Since their first release in 2003, British EDM artists Ashely Pope and Tomek Naden, otherwise known as NAPT, have been releasing their unique brand of music (known as “N-funk”) into the EDM world. Their career has yielded a plethora of awards including one from Beatport.com for their remix of Slyde’s “Frequency.” They’ve also performed at such major music venues as Fabric (London) and Villa (Perth), and held a spot at Glastonbury Music Festival in 2009. Needless to say, their newest release is surrounded by high expectations, and these guys don’t disappoint.
The opening track, “Tom Toms (Original Mix)” is a high energy, hard-hitting dance track incorporating a wide array of EDM and world-music influences. Listeners experience everything from dreamy sitar drones to raw, thudding bass drums and harsh cymbal crashes. One of the highlights of the track is the use of a hilarious vocal sample in which a mysterious voice demonstrates the sounds and uses of different drums including the snare drum, the crash cymbal, and, of course, Tom- toms. I found it intriguing to see electronic music blending humor and intensity so well, and the overall experience captured an energy I have yet to experience elsewhere in the EDM world.
And the EP doesn’t let up after “Tom Toms.” The second track, entitled “Italian Spiderman,” uses the energy accumulated in the first track and explores it even further. The track grounds itself with a steady clap track and is driven forward by a fierce synth trumpet line. The bass line, subtle but subversive, delivers an extra punch to the gut, making this track a great head banger. Again, NAPT incorporates humor into their music through the use of ridiculous vocal samples including, “respect the dondé,” and, my personal favorite, “shut your mouth, pussycat!” The music twists and turns in an a multitude of unexpected directions, ranging from a hardcore funk breakdown in the middle of the track, to a strange ambient interlude with distant jazz trumpet and clips from old television shows. The music is brilliant in that it not only makes me want to dance, but also satisfies from the sitting position as well. This was probably my favorite track on the EP.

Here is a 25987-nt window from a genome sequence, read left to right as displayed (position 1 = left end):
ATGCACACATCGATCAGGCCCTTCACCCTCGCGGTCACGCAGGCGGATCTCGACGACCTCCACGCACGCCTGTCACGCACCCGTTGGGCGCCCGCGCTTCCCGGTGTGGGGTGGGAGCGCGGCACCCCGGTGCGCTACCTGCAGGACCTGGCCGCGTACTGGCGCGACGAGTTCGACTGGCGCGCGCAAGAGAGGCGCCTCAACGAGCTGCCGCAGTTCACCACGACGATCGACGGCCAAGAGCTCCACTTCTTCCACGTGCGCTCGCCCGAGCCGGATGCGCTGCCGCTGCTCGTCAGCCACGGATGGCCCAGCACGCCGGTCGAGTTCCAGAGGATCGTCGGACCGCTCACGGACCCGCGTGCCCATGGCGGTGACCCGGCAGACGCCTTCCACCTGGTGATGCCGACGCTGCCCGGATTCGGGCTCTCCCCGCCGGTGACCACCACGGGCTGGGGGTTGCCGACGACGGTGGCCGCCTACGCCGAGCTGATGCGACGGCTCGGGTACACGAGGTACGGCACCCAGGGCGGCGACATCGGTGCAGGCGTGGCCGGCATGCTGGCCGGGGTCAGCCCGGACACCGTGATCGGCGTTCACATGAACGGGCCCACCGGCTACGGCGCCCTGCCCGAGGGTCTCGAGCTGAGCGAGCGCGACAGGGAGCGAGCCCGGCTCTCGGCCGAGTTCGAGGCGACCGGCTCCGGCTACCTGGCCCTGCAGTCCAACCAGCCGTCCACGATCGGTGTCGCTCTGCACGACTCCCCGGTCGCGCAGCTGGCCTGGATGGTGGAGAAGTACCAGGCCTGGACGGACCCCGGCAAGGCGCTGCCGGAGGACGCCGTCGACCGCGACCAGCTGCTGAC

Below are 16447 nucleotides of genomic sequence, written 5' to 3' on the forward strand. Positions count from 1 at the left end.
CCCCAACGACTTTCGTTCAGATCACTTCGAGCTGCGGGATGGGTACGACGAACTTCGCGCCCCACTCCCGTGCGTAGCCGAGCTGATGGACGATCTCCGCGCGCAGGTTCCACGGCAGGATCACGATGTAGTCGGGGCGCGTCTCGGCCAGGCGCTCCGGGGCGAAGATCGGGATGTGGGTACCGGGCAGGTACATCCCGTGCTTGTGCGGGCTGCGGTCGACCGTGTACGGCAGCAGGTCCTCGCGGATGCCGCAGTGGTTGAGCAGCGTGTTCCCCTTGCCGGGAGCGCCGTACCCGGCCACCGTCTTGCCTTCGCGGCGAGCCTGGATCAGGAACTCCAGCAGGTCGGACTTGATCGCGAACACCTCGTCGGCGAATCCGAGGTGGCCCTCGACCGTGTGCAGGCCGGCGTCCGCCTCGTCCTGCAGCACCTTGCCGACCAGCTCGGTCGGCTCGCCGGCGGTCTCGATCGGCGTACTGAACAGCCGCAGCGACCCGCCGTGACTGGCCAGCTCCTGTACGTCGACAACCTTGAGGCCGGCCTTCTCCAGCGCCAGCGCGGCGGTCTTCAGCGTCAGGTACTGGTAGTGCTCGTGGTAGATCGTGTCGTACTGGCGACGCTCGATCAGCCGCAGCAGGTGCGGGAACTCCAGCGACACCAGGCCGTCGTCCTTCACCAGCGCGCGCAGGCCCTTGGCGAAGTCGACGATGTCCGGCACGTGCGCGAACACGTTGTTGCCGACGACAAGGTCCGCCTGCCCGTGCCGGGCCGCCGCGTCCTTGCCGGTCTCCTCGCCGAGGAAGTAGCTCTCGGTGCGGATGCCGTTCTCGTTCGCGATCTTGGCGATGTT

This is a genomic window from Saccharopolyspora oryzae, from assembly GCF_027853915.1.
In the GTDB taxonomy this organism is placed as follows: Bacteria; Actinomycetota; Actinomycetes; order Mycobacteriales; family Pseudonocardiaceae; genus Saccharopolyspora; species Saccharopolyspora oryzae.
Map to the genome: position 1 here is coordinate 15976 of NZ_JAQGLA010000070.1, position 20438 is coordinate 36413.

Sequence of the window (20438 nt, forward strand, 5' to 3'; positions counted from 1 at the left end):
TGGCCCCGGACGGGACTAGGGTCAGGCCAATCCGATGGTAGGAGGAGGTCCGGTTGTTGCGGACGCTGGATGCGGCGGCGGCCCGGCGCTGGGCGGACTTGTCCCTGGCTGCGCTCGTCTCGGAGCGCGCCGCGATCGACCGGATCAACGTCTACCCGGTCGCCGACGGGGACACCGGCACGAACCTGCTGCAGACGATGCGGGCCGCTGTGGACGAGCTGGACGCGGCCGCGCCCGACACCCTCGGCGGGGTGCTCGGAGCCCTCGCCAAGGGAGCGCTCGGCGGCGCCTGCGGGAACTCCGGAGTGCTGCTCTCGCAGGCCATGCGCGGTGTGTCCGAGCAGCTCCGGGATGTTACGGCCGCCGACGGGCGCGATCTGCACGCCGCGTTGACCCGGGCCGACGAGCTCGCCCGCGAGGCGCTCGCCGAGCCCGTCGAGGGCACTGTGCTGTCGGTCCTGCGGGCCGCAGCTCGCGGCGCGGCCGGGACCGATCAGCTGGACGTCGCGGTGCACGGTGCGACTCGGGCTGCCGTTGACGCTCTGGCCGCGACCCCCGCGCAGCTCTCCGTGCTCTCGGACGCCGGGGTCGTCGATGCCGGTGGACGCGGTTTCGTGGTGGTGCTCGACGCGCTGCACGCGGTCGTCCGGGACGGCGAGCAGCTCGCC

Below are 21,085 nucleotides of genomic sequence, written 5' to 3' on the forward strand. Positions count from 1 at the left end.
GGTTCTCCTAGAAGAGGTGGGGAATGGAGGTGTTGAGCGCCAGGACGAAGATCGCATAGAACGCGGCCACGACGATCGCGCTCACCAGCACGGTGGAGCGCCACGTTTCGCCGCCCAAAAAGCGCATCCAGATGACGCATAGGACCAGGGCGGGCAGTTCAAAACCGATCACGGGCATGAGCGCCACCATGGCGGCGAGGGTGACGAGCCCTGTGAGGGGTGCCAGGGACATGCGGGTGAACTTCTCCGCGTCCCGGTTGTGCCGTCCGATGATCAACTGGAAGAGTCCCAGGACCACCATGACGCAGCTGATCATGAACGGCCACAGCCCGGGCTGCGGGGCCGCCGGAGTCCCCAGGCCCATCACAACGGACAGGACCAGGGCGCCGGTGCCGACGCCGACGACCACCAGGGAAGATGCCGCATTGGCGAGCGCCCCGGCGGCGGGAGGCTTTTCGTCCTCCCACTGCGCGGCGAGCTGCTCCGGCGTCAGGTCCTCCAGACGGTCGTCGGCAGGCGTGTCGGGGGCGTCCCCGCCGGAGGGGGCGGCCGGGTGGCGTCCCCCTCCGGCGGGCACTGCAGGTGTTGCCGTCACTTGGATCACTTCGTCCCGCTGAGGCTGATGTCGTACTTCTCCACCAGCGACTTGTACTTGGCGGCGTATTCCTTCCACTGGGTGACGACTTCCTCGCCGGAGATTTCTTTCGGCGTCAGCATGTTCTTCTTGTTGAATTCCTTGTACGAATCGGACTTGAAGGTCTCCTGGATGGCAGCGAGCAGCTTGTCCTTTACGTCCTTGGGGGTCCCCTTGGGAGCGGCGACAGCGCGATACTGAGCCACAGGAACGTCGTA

The final track on the album, “Bear Bang,” is a strong track like the rest, but has trouble distinguishing itself from its predecessors. The music itself is established in an engaging manner (aggressive snare tapping, underlined by a thick, brassy horn section) but the atmosphere surrounding the music is not nearly as defined. There are some clipped, incomprehensible vocal samples, but these simply highlight the snare drum line and fail to stand on their own. One of the stronger aspects was the jazz/blues piano break in middle of the track, which brought a refreshing degree of uncertainty into the music. Overall, I found this to be an enjoyable track, but found that it stood as the weakest amongst the other two.
Its clear from listening to this EP that NAPT is on top of their game. The duo tastefully and intelligently blends a plethora of different genres from inside and outside the EDM world, and the resulting music is consistently high energy, aggressive, and refreshingly overwhelming. Furthermore, as mentioned before, the music not only made me want to let loose on the dance floor, but was just as enjoyable from a critical/intellectual standpoint. Finally, the incorporation of humor into the music is a bold and cocky move, but NAPT pulls it off so well, it seems like they’ve been planning the joke for years. On the whole, “Tom Toms” is a very strong, very enjoyable collection of music. A must listen.
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